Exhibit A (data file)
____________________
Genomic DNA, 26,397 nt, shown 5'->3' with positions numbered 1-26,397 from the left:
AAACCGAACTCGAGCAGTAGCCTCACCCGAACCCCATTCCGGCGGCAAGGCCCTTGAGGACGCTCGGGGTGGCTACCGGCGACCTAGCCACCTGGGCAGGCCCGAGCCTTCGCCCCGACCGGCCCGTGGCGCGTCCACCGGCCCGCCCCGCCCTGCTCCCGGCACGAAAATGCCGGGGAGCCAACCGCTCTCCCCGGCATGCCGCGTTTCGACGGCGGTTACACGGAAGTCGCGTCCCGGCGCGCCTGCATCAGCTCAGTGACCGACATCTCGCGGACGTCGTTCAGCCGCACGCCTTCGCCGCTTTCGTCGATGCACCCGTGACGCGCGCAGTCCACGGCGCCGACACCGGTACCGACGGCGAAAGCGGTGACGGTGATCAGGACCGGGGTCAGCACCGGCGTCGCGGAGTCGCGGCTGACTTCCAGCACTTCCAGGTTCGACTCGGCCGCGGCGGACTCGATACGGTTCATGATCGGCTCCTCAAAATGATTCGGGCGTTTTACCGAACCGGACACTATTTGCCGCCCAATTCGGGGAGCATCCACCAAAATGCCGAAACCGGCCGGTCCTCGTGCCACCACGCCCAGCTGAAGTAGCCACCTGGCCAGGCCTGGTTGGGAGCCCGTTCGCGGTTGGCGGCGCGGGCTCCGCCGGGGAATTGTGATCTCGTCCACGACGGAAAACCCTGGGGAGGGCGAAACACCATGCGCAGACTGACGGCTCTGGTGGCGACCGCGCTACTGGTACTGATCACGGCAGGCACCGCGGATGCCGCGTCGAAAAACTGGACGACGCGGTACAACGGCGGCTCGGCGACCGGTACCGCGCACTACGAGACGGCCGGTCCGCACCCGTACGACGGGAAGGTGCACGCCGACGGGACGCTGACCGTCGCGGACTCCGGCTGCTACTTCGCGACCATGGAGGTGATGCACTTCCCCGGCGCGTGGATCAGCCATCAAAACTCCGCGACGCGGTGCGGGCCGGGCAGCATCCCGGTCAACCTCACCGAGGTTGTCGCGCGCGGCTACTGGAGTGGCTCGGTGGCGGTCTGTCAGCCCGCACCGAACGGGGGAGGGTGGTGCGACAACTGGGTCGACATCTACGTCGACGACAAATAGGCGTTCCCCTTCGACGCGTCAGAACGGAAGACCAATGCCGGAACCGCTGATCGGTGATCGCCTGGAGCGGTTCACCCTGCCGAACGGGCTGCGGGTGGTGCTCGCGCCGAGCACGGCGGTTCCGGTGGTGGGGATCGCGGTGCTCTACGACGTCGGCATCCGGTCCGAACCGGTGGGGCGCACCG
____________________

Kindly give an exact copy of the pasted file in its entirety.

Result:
Genomic DNA, 26,397 nt, shown 5'->3' with positions numbered 1-26,397 from the left:
AAACCGAACTCGAGCAGTAGCCTCACCCGAACCCCATTCCGGCGGCAAGGCCCTTGAGGACGCTCGGGGTGGCTACCGGCGACCTAGCCACCTGGGCAGGCCCGAGCCTTCGCCCCGACCGGCCCGTGGCGCGTCCACCGGCCCGCCCCGCCCTGCTCCCGGCACGAAAATGCCGGGGAGCCAACCGCTCTCCCCGGCATGCCGCGTTTCGACGGCGGTTACACGGAAGTCGCGTCCCGGCGCGCCTGCATCAGCTCAGTGACCGACATCTCGCGGACGTCGTTCAGCCGCACGCCTTCGCCGCTTTCGTCGATGCACCCGTGACGCGCGCAGTCCACGGCGCCGACACCGGTACCGACGGCGAAAGCGGTGACGGTGATCAGGACCGGGGTCAGCACCGGCGTCGCGGAGTCGCGGCTGACTTCCAGCACTTCCAGGTTCGACTCGGCCGCGGCGGACTCGATACGGTTCATGATCGGCTCCTCAAAATGATTCGGGCGTTTTACCGAACCGGACACTATTTGCCGCCCAATTCGGGGAGCATCCACCAAAATGCCGAAACCGGCCGGTCCTCGTGCCACCACGCCCAGCTGAAGTAGCCACCTGGCCAGGCCTGGTTGGGAGCCCGTTCGCGGTTGGCGGCGCGGGCTCCGCCGGGGAATTGTGATCTCGTCCACGACGGAAAACCCTGGGGAGGGCGAAACACCATGCGCAGACTGACGGCTCTGGTGGCGACCGCGCTACTGGTACTGATCACGGCAGGCACCGCGGATGCCGCGTCGAAAAACTGGACGACGCGGTACAACGGCGGCTCGGCGACCGGTACCGCGCACTACGAGACGGCCGGTCCGCACCCGTACGACGGGAAGGTGCACGCCGACGGGACGCTGACCGTCGCGGACTCCGGCTGCTACTTCGCGACCATGGAGGTGATGCACTTCCCCGGCGCGTGGATCAGCCATCAAAACTCCGCGACGCGGTGCGGGCCGGGCAGCATCCCGGTCAACCTCACCGAGGTTGTCGCGCGCGGCTACTGGAGTGGCTCGGTGGCGGTCTGTCAGCCCGCACCGAACGGGGGAGGGTGGTGCGACAACTGGGTCGACATCTACGTCGACGACAAATAGGCGTTCCCCTTCGACGCGTCAGAACGGAAGACCAATGCCGGAACCGCTGATCGGTGATCGCCTGGAGCGGTTCACCCTGCCGAACGGGCTGCGGGTGGTGCTCGCGCCGAGCACGGCGGTTCCGGTGGTGGGGATCGCGGTGCTCTACGACGTCGGCATCCGGTCCGAACCGGTGGGGCGCACCG